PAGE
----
Director, Mark Freiburger Is An Up And Coming Talent

by Edwin L. Carpenter, Editor – The Dove Foundation

Director Mark FreiburgerRick Eldridge, the producer of The Ultimate Gift and many other films, spoke with us recently and he couldn’t say enough about a young talented director named Mark Freiburger, a man Rick has helped mentor in filmmaking the last few years. We were able to secure an interview with Mark, and he comes across in a positive manner. We predict a happy future for this maverick. The twenty-five year old Freiburger was born in Roanoke, Virginia, and recently helmed the movie Dog Days of Summer which received our Dove “Family-Approved” Seal. He also directed the live-action segments of Gigi: God’s Little Princess. Mark was voted the “Most Talented” of six hundred students at Providence Senior High School in Charlotte, North Carolina in 2001.  His father was a leading engineer and supervisor in the development of the Night Vision Goggles at ITT.

Dove: “We spoke with Rick Eldridge earlier and he thinks highly of you, Mark. He thinks we’re going to hear your name more often in the future.”

Mark: “I appreciate that. I’ve got some other stuff coming up so I hope he’s right!” he said with a chuckle.

Dove: “Mark, how did you become involved in this particular story, Dog Days of Summer, and you wrote part of this story too, correct?”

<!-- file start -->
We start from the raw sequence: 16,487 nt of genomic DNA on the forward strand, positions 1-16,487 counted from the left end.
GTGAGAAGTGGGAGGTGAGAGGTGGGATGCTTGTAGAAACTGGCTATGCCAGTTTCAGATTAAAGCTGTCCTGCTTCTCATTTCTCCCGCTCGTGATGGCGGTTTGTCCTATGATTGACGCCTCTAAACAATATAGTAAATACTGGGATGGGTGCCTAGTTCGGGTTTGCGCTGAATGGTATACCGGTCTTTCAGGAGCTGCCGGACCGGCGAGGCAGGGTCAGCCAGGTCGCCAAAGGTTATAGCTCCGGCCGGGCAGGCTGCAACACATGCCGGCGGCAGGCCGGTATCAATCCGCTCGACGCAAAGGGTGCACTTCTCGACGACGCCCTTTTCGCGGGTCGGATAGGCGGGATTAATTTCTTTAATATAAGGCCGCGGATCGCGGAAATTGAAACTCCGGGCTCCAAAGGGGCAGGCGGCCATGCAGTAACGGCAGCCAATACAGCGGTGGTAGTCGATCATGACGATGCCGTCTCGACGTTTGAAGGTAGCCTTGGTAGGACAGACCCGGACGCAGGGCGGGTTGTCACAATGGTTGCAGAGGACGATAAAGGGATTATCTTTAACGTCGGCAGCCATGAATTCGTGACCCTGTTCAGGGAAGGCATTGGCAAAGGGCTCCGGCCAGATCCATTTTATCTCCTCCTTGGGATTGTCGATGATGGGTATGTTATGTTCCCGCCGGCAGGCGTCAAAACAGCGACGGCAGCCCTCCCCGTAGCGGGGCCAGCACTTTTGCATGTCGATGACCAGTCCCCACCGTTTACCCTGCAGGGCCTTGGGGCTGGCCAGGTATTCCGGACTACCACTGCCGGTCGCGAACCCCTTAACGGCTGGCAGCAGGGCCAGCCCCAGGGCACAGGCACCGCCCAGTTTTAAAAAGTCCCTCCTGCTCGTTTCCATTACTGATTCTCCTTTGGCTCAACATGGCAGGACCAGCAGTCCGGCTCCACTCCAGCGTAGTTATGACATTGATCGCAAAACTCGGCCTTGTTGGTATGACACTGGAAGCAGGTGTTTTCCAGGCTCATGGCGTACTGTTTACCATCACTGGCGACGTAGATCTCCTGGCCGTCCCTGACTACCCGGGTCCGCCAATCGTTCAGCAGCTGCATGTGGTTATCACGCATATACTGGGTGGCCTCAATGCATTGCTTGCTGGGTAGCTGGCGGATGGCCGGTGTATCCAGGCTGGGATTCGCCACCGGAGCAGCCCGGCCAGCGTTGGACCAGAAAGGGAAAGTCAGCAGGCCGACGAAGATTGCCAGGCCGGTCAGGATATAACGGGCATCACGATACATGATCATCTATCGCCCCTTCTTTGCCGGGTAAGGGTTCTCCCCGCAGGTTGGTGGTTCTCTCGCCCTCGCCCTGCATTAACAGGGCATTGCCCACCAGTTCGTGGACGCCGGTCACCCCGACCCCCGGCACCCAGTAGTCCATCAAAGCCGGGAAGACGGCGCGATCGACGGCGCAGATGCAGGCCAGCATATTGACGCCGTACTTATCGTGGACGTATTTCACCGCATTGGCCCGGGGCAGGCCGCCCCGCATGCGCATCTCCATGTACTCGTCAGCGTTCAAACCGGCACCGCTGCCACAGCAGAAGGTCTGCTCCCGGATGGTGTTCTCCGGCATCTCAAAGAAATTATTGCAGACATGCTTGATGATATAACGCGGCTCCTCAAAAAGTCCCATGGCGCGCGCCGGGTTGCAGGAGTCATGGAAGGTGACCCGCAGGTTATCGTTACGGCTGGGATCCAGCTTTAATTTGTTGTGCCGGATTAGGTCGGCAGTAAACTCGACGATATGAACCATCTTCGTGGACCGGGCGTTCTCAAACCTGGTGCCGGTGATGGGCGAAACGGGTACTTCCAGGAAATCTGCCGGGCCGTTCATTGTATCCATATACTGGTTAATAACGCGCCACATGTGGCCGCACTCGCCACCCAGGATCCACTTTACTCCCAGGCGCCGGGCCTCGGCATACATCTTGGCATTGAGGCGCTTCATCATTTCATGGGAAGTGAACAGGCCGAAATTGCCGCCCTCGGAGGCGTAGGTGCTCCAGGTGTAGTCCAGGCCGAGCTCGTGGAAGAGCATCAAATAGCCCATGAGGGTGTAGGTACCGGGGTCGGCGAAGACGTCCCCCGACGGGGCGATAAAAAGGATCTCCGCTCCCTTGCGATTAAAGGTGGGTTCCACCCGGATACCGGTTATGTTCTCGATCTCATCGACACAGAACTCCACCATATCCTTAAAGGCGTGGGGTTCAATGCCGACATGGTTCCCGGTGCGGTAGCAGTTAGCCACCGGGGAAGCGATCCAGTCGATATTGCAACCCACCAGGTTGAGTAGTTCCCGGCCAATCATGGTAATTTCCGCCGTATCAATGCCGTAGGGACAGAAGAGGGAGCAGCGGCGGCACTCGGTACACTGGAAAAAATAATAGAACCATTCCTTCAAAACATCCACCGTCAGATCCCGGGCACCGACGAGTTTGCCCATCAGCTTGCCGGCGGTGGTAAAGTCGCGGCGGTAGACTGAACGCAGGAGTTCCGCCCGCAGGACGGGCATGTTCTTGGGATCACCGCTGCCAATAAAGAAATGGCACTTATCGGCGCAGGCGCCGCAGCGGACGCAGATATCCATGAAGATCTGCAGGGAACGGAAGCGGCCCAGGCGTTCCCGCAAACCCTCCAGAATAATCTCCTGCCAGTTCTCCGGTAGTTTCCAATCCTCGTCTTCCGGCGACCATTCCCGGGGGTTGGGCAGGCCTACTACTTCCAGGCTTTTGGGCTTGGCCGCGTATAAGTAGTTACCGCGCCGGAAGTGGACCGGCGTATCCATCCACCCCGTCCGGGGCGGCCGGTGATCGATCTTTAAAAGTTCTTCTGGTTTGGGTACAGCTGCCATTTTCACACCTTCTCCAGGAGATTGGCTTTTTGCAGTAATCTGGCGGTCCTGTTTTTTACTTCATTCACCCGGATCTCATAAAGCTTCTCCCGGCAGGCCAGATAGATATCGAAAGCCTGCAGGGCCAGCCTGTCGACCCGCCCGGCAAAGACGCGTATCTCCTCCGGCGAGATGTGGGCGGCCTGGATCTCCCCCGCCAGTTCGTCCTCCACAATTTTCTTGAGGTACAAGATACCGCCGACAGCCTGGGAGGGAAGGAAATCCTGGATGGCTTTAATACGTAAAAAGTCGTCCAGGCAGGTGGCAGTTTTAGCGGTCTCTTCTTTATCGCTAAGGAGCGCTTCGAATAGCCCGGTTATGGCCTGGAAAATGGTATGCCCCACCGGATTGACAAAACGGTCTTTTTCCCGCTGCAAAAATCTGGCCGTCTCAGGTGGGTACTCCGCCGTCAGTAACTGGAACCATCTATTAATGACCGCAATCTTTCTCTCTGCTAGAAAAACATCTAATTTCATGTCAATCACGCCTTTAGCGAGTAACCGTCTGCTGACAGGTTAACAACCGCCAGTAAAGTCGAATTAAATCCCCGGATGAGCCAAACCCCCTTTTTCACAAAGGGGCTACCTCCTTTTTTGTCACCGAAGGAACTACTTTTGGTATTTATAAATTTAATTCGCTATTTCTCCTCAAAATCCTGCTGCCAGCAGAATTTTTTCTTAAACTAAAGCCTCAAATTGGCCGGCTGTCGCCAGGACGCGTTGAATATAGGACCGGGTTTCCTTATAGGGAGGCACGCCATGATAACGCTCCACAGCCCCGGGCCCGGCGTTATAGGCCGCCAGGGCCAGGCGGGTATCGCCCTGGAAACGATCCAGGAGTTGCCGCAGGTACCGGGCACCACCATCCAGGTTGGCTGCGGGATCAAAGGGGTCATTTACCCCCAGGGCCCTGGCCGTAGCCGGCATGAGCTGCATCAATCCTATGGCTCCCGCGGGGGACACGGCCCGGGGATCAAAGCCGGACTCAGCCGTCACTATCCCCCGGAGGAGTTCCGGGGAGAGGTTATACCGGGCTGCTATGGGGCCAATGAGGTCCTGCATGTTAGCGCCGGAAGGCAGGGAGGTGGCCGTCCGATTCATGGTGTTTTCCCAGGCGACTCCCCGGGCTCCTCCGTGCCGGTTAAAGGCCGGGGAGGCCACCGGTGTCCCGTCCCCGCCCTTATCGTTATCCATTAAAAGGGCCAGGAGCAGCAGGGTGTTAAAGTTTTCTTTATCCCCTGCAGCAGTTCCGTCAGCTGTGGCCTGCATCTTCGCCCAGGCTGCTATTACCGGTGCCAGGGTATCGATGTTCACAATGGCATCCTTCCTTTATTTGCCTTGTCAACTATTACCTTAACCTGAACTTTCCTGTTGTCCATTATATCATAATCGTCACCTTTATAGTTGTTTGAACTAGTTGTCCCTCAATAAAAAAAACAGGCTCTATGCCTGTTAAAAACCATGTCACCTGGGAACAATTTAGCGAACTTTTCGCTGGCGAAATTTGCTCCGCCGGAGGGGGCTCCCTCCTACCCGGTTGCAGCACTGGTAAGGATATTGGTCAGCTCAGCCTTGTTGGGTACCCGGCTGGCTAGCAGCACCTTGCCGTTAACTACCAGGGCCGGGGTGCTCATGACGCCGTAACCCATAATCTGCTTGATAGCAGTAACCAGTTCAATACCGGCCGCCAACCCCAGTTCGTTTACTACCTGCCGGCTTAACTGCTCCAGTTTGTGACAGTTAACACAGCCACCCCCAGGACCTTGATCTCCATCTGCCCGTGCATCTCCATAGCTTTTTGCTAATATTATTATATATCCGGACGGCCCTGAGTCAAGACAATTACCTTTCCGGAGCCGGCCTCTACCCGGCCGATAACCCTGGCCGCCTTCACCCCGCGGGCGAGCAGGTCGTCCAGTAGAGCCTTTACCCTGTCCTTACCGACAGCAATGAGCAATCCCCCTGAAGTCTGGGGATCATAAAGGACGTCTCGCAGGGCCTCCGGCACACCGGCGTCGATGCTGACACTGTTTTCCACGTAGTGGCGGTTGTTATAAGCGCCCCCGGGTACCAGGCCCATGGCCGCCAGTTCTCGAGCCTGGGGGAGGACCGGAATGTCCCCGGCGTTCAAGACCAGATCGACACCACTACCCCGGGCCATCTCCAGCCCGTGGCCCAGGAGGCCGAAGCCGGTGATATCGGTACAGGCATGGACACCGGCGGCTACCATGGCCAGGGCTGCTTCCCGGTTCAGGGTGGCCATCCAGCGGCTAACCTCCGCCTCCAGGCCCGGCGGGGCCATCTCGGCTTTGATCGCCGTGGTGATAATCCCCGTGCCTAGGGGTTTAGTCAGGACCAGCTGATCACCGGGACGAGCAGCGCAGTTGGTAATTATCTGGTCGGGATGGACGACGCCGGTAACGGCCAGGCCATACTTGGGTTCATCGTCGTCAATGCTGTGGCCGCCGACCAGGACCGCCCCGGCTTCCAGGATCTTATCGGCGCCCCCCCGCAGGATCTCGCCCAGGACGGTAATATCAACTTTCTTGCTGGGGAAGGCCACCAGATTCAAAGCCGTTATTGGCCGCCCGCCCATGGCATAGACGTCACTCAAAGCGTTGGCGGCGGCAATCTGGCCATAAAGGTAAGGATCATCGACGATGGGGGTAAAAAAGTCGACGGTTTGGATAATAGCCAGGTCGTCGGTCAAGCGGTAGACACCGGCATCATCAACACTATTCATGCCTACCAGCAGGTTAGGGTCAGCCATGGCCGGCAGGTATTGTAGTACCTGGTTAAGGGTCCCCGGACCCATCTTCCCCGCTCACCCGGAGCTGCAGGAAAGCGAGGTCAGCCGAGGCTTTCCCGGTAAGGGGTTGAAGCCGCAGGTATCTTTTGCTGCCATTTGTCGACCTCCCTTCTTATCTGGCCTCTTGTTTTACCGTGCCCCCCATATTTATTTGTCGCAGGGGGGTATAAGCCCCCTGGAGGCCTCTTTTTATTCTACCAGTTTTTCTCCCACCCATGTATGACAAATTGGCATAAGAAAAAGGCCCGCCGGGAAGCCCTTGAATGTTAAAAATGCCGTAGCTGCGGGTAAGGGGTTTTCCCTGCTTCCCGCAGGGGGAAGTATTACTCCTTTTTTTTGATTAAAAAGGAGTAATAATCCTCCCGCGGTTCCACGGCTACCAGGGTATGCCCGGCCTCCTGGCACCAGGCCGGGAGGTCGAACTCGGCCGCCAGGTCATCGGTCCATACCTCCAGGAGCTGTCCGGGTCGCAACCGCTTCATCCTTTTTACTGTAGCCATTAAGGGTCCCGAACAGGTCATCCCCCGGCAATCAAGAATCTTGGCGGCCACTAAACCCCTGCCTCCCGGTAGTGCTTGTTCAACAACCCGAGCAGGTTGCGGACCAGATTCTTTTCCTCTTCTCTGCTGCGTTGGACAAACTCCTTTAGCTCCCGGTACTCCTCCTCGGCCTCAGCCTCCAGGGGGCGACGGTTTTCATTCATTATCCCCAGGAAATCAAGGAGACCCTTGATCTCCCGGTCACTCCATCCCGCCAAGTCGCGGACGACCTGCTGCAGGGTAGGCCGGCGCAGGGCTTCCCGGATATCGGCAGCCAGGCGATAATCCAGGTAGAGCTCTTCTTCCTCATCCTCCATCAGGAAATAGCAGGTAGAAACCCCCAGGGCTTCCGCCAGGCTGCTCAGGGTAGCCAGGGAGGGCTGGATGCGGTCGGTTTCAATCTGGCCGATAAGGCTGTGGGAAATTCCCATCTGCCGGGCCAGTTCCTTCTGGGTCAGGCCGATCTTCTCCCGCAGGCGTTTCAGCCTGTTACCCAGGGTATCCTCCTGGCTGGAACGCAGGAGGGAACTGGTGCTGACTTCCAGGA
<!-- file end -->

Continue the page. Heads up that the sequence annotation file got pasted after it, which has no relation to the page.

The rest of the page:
Mark: “Yes. When I was about fourteen, I made a conscience decision I was going to be a filmmaker because I got on the set of my first film ever as an extra and was on it for a few days, and just really loved the process. I started studying what the director did on the set and from that point on in high school I just kind of devoured every book on filmmaking that I could get my hands on, and started practicing with the old, classical home movie route. I applied for college and went to a four year school through the North Carolina School of the Arts, specifically for filmmaking. My last two years there I studied the directing discipline and so I had an emphasis on directing.

“Then I ended up linking up with two guys who were writers there and one of which is now a writer on the TV show NCIS, which is the big CBS show, and another one who has sold a couple of scripts and wrote the new Clash of the Titans remake that Warner Brothers is doing. I just knew in school that these guys were very talented and so I teamed up with them and asked them to write the screenplay for me for Dog Days and gave them the story, and told them what I’d like to see in it. They went away and wrote it and I ended up with this great script and we set out to go get the movie financed and then brought Rick on as an executive producer and we went from there.”

Dove: “It sounds like Dog Days of Summer really was conceptualized by you and then the writers fleshed out the story, is that right?”

Mark: “Exactly, yes. They did bring a lot to the table. It is what it is because of them and they changed a lot from my original story. The original story that I handed them was about this small town and exposing the secrets of this seemingly paradise kind of town. From the beginning I was real interested in telling basically a modern day allegory on the Garden of Eden and just wondered what that would look like. I thought it would be great to set something like that in the south and the story just kind of grew and grew from there.”